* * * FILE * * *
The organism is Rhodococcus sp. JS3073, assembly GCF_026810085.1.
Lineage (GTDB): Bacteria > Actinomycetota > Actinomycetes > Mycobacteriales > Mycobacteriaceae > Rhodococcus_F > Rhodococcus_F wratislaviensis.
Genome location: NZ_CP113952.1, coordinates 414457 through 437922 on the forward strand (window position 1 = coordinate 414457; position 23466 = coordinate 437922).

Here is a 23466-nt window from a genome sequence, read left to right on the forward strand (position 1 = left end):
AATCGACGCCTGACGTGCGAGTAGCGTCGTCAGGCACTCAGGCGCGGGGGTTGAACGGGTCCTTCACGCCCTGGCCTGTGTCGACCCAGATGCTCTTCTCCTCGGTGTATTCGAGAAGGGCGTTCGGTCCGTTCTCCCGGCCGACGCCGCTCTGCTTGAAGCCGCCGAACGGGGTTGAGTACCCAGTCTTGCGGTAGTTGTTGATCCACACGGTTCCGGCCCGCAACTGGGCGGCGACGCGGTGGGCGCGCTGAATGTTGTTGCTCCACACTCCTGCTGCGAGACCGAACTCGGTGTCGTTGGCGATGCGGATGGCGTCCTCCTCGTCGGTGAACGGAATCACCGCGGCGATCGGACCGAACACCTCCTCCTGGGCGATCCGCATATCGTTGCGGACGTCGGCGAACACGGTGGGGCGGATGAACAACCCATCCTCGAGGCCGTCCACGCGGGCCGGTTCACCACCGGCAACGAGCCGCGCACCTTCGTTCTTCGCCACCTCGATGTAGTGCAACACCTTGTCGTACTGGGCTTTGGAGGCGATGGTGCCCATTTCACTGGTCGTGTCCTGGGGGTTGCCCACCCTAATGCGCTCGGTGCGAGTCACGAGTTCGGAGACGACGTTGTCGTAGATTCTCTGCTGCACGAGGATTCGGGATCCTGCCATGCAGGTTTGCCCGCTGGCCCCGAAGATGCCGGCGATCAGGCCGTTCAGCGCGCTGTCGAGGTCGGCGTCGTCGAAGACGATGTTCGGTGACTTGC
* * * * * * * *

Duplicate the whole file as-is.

The organism is Rhodococcus sp. JS3073, assembly GCF_026810085.1.
Lineage (GTDB): Bacteria > Actinomycetota > Actinomycetes > Mycobacteriales > Mycobacteriaceae > Rhodococcus_F > Rhodococcus_F wratislaviensis.
Genome location: NZ_CP113952.1, coordinates 414457 through 437922 on the forward strand (window position 1 = coordinate 414457; position 23466 = coordinate 437922).

Here is a 23466-nt window from a genome sequence, read left to right on the forward strand (position 1 = left end):
AATCGACGCCTGACGTGCGAGTAGCGTCGTCAGGCACTCAGGCGCGGGGGTTGAACGGGTCCTTCACGCCCTGGCCTGTGTCGACCCAGATGCTCTTCTCCTCGGTGTATTCGAGAAGGGCGTTCGGTCCGTTCTCCCGGCCGACGCCGCTCTGCTTGAAGCCGCCGAACGGGGTTGAGTACCCAGTCTTGCGGTAGTTGTTGATCCACACGGTTCCGGCCCGCAACTGGGCGGCGACGCGGTGGGCGCGCTGAATGTTGTTGCTCCACACTCCTGCTGCGAGACCGAACTCGGTGTCGTTGGCGATGCGGATGGCGTCCTCCTCGTCGGTGAACGGAATCACCGCGGCGATCGGACCGAACACCTCCTCCTGGGCGATCCGCATATCGTTGCGGACGTCGGCGAACACGGTGGGGCGGATGAACAACCCATCCTCGAGGCCGTCCACGCGGGCCGGTTCACCACCGGCAACGAGCCGCGCACCTTCGTTCTTCGCCACCTCGATGTAGTGCAACACCTTGTCGTACTGGGCTTTGGAGGCGATGGTGCCCATTTCACTGGTCGTGTCCTGGGGGTTGCCCACCCTAATGCGCTCGGTGCGAGTCACGAGTTCGGAGACGACGTTGTCGTAGATTCTCTGCTGCACGAGGATTCGGGATCCTGCCATGCAGGTTTGCCCGCTGGCCCCGAAGATGCCGGCGATCAGGCCGTTCAGCGCGCTGTCGAGGTCGGCGTCGTCGAAGACGATGTTCGGTGACTTGC